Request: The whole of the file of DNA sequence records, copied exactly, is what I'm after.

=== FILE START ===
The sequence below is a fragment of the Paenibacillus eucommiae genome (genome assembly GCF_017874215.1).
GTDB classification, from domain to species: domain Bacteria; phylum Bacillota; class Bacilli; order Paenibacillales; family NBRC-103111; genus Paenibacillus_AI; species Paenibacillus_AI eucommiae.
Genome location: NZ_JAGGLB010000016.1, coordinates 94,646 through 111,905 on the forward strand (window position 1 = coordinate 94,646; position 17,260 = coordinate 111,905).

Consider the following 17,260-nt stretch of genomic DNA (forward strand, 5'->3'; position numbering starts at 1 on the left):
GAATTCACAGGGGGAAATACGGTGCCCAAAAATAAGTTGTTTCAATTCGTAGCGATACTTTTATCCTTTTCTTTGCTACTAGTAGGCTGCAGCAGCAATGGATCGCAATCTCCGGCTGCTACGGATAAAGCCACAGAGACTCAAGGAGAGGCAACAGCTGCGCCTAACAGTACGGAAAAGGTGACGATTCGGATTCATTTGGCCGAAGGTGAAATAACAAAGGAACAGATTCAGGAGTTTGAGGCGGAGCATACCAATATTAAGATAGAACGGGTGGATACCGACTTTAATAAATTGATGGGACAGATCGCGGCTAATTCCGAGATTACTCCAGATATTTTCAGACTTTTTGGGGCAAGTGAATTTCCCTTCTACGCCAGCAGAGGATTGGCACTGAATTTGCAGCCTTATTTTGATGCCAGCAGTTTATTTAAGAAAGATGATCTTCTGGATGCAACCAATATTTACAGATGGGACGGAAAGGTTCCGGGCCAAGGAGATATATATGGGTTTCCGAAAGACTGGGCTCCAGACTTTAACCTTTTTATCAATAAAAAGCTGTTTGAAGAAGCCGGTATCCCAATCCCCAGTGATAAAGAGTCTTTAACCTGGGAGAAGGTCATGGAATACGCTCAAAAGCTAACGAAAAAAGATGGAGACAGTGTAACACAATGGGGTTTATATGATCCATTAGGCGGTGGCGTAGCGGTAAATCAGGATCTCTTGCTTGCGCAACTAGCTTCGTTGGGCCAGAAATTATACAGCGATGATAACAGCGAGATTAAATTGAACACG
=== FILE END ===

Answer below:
The sequence below is a fragment of the Paenibacillus eucommiae genome (genome assembly GCF_017874215.1).
GTDB classification, from domain to species: domain Bacteria; phylum Bacillota; class Bacilli; order Paenibacillales; family NBRC-103111; genus Paenibacillus_AI; species Paenibacillus_AI eucommiae.
Genome location: NZ_JAGGLB010000016.1, coordinates 94,646 through 111,905 on the forward strand (window position 1 = coordinate 94,646; position 17,260 = coordinate 111,905).

Consider the following 17,260-nt stretch of genomic DNA (forward strand, 5'->3'; position numbering starts at 1 on the left):
GAATTCACAGGGGGAAATACGGTGCCCAAAAATAAGTTGTTTCAATTCGTAGCGATACTTTTATCCTTTTCTTTGCTACTAGTAGGCTGCAGCAGCAATGGATCGCAATCTCCGGCTGCTACGGATAAAGCCACAGAGACTCAAGGAGAGGCAACAGCTGCGCCTAACAGTACGGAAAAGGTGACGATTCGGATTCATTTGGCCGAAGGTGAAATAACAAAGGAACAGATTCAGGAGTTTGAGGCGGAGCATACCAATATTAAGATAGAACGGGTGGATACCGACTTTAATAAATTGATGGGACAGATCGCGGCTAATTCCGAGATTACTCCAGATATTTTCAGACTTTTTGGGGCAAGTGAATTTCCCTTCTACGCCAGCAGAGGATTGGCACTGAATTTGCAGCCTTATTTTGATGCCAGCAGTTTATTTAAGAAAGATGATCTTCTGGATGCAACCAATATTTACAGATGGGACGGAAAGGTTCCGGGCCAAGGAGATATATATGGGTTTCCGAAAGACTGGGCTCCAGACTTTAACCTTTTTATCAATAAAAAGCTGTTTGAAGAAGCCGGTATCCCAATCCCCAGTGATAAAGAGTCTTTAACCTGGGAGAAGGTCATGGAATACGCTCAAAAGCTAACGAAAAAAGATGGAGACAGTGTAACACAATGGGGTTTATATGATCCATTAGGCGGTGGCGTAGCGGTAAATCAGGATCTCTTGCTTGCGCAACTAGCTTCGTTGGGCCAGAAATTATACAGCGATGATAACAGCGAGATTAAATTGAACACG